Could Braves Add Top Starter To Rotation?

Welcome to the Speculation Station, otherwise known as the Hot Stove.

The Atlanta Braves entered the offseason with a very specific shopping list. General manager John Coppolella and company went to work right away in the wake of the GM Meetings, signing veterans R.A. Dickey and Bartolo Colon, but there are still a few items left to pick up as the holidays approach. The search will include both free agent and trade possibilities with an approach that Coppolella has routinely referred to as “leave no stone unturned.”

With two veterans already added to the rotation, the rumor mill has also connected Atlanta with a handful of young, front-line starters. Chris Sale of the White Sox, Chris Archer of the Rays and Sonny Gray of the Athletics have all been mentioned as targets should the Braves opt to spend some of their considerable prospect talent to upgrade the starting five even further. Adding such an arm would signal that Atlanta is one step closer to returning to contention.

Chris Sale | Chicago White Sox | Under team control through: 2019

As the White Sox mull a rebuild, no asset could bring them as much in return as their ace starting pitcher. Sale will turn 28 years old just before opening day of 2017 and is in the final guaranteed year of an extension he signed with Chicago in 2013. He will make $12 million next season, but his contract contains a pair of team options for 2018 ($12.5 million) and 2019 ($13 million) with affordable $1 million buy-outs for both of those years. Those salaries make Sale an even more sought after commodity for teams looking to substantially strengthen a rotation.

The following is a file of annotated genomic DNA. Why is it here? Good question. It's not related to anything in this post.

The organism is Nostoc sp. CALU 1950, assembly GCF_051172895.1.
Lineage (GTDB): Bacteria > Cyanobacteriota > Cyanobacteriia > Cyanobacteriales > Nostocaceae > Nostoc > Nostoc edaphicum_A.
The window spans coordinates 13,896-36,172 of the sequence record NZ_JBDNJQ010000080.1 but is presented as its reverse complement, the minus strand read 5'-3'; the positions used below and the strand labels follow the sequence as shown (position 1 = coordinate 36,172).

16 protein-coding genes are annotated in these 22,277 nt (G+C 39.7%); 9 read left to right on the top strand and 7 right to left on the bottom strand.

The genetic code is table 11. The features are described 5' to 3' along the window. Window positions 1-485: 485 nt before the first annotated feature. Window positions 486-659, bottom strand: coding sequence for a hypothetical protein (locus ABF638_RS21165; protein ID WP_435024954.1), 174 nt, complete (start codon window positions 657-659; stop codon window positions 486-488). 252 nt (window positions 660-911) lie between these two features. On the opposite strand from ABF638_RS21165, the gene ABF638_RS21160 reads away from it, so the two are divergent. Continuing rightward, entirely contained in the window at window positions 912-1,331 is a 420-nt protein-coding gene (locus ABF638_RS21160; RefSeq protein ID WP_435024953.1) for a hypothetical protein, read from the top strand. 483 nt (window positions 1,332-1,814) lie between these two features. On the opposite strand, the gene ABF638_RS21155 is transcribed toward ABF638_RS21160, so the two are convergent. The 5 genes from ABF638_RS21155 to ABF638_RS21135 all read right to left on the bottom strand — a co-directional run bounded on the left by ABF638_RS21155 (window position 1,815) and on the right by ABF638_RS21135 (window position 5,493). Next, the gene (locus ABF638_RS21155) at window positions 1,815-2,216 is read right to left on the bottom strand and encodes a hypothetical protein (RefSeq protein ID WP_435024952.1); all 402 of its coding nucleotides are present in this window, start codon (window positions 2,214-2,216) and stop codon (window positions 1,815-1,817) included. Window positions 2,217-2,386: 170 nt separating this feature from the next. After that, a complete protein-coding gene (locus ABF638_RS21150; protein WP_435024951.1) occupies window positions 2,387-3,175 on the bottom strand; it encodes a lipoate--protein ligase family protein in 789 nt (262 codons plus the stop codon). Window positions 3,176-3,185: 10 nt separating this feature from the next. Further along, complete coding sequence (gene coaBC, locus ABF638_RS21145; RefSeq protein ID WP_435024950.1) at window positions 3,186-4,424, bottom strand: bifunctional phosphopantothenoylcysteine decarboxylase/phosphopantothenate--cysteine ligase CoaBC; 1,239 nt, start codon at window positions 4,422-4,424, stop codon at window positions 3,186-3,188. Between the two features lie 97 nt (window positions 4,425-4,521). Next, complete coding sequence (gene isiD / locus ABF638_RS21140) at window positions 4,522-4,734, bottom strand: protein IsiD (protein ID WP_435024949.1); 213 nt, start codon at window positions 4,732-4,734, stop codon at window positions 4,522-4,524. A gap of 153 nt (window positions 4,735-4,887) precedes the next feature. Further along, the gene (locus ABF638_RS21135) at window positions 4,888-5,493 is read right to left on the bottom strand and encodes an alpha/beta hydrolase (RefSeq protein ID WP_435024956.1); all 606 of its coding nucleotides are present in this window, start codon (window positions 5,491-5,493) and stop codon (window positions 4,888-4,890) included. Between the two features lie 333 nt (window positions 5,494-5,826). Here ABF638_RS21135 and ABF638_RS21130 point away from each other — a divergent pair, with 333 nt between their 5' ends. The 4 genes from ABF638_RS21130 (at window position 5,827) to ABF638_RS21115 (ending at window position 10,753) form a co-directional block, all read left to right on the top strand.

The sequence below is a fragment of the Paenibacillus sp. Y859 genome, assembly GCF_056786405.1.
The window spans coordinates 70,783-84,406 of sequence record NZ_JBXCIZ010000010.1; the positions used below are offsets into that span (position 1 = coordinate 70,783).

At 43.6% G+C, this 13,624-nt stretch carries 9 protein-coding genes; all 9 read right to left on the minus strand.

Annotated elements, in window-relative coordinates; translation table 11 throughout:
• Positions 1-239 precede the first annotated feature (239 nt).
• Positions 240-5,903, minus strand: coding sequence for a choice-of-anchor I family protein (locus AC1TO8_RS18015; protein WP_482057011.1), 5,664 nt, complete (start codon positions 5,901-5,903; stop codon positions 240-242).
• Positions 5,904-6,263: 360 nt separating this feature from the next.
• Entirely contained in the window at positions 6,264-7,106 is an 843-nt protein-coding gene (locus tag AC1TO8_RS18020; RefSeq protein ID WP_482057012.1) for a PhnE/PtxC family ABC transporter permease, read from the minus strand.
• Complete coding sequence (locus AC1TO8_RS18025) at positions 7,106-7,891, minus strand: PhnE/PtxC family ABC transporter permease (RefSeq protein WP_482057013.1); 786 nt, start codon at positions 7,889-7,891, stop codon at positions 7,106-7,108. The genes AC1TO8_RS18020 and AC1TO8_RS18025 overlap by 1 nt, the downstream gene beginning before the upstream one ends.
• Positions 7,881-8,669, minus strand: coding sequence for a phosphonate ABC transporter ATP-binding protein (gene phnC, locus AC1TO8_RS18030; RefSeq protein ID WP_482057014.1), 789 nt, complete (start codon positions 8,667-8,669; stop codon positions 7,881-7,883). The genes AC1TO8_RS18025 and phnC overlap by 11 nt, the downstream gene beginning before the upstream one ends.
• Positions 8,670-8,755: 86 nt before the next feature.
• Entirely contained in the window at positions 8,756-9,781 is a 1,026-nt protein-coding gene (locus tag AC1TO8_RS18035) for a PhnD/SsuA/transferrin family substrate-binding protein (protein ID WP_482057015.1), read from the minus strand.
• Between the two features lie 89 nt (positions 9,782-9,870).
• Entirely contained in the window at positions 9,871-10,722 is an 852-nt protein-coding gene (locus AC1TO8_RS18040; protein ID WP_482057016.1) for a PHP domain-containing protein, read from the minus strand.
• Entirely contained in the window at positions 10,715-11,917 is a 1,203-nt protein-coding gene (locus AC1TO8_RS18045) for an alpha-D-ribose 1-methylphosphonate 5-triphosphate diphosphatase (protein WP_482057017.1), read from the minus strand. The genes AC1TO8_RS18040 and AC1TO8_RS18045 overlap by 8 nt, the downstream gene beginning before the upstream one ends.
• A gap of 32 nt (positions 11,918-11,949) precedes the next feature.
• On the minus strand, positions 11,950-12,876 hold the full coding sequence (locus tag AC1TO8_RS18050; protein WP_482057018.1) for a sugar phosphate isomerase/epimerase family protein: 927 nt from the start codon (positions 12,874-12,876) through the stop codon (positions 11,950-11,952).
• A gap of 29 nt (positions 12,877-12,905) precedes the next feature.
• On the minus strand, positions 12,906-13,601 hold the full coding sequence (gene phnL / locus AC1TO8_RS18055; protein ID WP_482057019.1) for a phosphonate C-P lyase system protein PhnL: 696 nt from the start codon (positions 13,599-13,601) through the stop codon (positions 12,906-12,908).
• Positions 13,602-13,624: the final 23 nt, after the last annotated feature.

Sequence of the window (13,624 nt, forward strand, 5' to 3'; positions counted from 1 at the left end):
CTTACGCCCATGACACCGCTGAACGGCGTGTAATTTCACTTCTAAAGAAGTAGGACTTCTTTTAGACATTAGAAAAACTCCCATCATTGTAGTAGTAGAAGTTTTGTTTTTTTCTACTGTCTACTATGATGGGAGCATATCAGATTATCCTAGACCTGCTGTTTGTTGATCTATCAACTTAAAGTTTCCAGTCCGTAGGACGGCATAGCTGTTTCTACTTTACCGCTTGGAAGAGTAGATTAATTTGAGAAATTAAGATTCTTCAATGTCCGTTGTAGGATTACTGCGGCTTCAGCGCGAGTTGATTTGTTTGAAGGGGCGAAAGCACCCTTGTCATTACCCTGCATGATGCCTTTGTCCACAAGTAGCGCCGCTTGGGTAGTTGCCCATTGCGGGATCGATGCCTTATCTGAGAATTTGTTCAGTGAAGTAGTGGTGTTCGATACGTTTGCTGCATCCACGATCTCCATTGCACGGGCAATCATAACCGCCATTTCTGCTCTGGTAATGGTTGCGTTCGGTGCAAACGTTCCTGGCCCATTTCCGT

In terms of pure performance, Sale has established himself as one of the top left-handers in baseball over the past five seasons. Atlanta’s projected rotation lacks a lefty and is coming off a season in which it did not get a single start from a southpaw. Sale tied a career-best with a 17-win season for Chicago last year, turning in a 3.34 ERA with 233 strikeouts in a career-high 226.2 IP. A five-time All-Star, Sale has finished in the top five in the American League Cy Young voting three times. He led the AL with 274 strikeouts in 2015 and tied for second last season. An excellent control pitcher as well, Sale has struck out 5.47 batters for every walk he’s issued over the last four seasons, all while punching out 10.3 batters per nine innings. He is also among the top five annually in virtually every category, including opponents’ average and OPS.